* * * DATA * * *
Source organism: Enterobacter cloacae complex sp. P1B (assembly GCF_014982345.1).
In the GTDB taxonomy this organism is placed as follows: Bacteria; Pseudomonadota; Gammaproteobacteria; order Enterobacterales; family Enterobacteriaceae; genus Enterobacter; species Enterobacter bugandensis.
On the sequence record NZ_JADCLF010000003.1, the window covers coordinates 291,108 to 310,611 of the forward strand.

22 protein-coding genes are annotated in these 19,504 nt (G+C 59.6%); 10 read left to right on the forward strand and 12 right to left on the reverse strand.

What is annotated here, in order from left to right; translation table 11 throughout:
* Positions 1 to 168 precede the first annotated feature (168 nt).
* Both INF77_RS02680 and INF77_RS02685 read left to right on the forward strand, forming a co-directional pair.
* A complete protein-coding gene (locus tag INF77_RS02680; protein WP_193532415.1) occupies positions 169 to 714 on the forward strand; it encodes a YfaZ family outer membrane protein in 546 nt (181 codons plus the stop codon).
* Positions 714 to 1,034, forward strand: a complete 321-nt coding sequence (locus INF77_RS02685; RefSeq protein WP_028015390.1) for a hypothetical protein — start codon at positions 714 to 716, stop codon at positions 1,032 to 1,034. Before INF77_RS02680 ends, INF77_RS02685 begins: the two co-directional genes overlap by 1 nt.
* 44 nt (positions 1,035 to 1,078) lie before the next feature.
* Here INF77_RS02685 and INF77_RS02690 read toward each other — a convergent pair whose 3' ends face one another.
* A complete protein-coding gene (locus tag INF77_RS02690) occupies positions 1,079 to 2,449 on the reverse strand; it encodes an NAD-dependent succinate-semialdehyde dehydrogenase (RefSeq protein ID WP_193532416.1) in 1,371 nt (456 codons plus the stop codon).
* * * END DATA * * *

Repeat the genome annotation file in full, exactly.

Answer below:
Source organism: Enterobacter cloacae complex sp. P1B (assembly GCF_014982345.1).
In the GTDB taxonomy this organism is placed as follows: Bacteria; Pseudomonadota; Gammaproteobacteria; order Enterobacterales; family Enterobacteriaceae; genus Enterobacter; species Enterobacter bugandensis.
On the sequence record NZ_JADCLF010000003.1, the window covers coordinates 291,108 to 310,611 of the forward strand.

22 protein-coding genes are annotated in these 19,504 nt (G+C 59.6%); 10 read left to right on the forward strand and 12 right to left on the reverse strand.

What is annotated here, in order from left to right; translation table 11 throughout:
* Positions 1 to 168 precede the first annotated feature (168 nt).
* Both INF77_RS02680 and INF77_RS02685 read left to right on the forward strand, forming a co-directional pair.
* A complete protein-coding gene (locus tag INF77_RS02680; protein WP_193532415.1) occupies positions 169 to 714 on the forward strand; it encodes a YfaZ family outer membrane protein in 546 nt (181 codons plus the stop codon).
* Positions 714 to 1,034, forward strand: a complete 321-nt coding sequence (locus INF77_RS02685; RefSeq protein WP_028015390.1) for a hypothetical protein — start codon at positions 714 to 716, stop codon at positions 1,032 to 1,034. Before INF77_RS02680 ends, INF77_RS02685 begins: the two co-directional genes overlap by 1 nt.
* 44 nt (positions 1,035 to 1,078) lie before the next feature.
* Here INF77_RS02685 and INF77_RS02690 read toward each other — a convergent pair whose 3' ends face one another.
* A complete protein-coding gene (locus tag INF77_RS02690) occupies positions 1,079 to 2,449 on the reverse strand; it encodes an NAD-dependent succinate-semialdehyde dehydrogenase (RefSeq protein ID WP_193532416.1) in 1,371 nt (456 codons plus the stop codon).